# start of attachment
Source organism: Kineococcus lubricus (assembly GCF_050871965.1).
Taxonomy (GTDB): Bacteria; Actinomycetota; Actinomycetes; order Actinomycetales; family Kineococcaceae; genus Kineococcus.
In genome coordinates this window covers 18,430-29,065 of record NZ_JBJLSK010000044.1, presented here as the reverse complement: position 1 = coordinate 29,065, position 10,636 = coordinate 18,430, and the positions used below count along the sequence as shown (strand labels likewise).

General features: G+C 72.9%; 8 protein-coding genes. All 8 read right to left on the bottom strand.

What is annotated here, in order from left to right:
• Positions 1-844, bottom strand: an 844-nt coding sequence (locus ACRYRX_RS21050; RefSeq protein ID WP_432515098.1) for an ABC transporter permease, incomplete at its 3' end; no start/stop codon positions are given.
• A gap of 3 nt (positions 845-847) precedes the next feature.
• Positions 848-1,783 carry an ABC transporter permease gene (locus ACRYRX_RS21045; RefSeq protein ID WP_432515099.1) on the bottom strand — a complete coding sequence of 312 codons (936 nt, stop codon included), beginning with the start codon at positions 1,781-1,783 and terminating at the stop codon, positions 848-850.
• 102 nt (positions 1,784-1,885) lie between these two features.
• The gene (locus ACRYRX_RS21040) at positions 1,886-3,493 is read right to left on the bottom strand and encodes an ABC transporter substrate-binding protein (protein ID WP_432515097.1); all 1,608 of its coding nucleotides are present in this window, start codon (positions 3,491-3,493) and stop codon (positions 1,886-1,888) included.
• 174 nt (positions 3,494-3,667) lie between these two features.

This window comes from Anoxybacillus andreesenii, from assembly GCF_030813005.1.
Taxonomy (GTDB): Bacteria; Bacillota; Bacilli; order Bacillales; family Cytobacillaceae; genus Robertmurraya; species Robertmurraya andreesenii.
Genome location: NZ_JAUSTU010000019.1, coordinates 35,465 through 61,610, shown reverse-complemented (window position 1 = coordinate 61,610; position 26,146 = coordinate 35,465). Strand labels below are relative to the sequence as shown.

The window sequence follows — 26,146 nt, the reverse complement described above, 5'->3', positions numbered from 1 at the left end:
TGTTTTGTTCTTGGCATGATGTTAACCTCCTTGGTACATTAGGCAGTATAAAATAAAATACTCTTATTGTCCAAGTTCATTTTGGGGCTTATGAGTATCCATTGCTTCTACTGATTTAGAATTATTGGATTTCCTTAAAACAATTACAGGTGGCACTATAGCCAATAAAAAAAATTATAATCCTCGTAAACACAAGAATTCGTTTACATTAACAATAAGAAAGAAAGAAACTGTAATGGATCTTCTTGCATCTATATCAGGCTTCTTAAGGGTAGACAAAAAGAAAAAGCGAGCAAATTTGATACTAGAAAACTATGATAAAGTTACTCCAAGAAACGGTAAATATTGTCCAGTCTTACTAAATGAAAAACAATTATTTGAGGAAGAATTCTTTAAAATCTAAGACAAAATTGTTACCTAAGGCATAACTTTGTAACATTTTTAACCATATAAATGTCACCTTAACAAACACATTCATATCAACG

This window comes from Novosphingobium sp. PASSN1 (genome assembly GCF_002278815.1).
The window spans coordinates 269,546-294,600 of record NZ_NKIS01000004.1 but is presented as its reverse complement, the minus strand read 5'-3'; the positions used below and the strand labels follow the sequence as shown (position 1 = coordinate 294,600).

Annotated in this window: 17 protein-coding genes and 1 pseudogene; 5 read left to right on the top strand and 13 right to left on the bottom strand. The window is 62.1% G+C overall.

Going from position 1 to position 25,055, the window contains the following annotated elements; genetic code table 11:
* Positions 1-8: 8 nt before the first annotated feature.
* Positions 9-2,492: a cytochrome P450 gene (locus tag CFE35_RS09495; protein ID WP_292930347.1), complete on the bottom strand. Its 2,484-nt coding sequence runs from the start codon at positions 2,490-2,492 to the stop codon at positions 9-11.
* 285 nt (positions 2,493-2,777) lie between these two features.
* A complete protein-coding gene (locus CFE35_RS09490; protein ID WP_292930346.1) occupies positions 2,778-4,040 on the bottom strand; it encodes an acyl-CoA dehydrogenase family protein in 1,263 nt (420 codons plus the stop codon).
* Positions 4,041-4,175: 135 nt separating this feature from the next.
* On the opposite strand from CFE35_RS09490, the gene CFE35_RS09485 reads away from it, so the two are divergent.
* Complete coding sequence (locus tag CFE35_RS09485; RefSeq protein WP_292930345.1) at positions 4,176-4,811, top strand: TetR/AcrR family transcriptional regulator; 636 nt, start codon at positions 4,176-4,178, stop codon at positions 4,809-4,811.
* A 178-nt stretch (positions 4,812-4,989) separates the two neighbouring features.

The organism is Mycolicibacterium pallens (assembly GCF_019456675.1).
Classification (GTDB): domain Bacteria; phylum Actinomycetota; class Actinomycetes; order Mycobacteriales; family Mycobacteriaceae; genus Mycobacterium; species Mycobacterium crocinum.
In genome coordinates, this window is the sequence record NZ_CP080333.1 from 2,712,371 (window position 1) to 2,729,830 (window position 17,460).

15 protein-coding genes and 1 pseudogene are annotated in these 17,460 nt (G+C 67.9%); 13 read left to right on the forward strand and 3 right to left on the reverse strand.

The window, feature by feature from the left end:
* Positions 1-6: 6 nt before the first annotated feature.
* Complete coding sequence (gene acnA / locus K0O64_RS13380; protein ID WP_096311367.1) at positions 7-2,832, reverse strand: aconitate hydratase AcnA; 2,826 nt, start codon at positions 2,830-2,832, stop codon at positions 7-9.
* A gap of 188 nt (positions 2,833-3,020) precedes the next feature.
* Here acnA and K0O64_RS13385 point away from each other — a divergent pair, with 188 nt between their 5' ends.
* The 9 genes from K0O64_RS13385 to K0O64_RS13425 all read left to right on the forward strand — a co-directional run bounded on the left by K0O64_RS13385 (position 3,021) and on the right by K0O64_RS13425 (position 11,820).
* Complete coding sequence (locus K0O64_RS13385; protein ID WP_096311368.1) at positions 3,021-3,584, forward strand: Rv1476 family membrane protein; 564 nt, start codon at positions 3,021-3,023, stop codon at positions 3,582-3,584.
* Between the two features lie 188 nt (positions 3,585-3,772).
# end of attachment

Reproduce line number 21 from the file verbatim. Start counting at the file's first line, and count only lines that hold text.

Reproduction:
* Positions 1-8: 8 nt before the first annotated feature.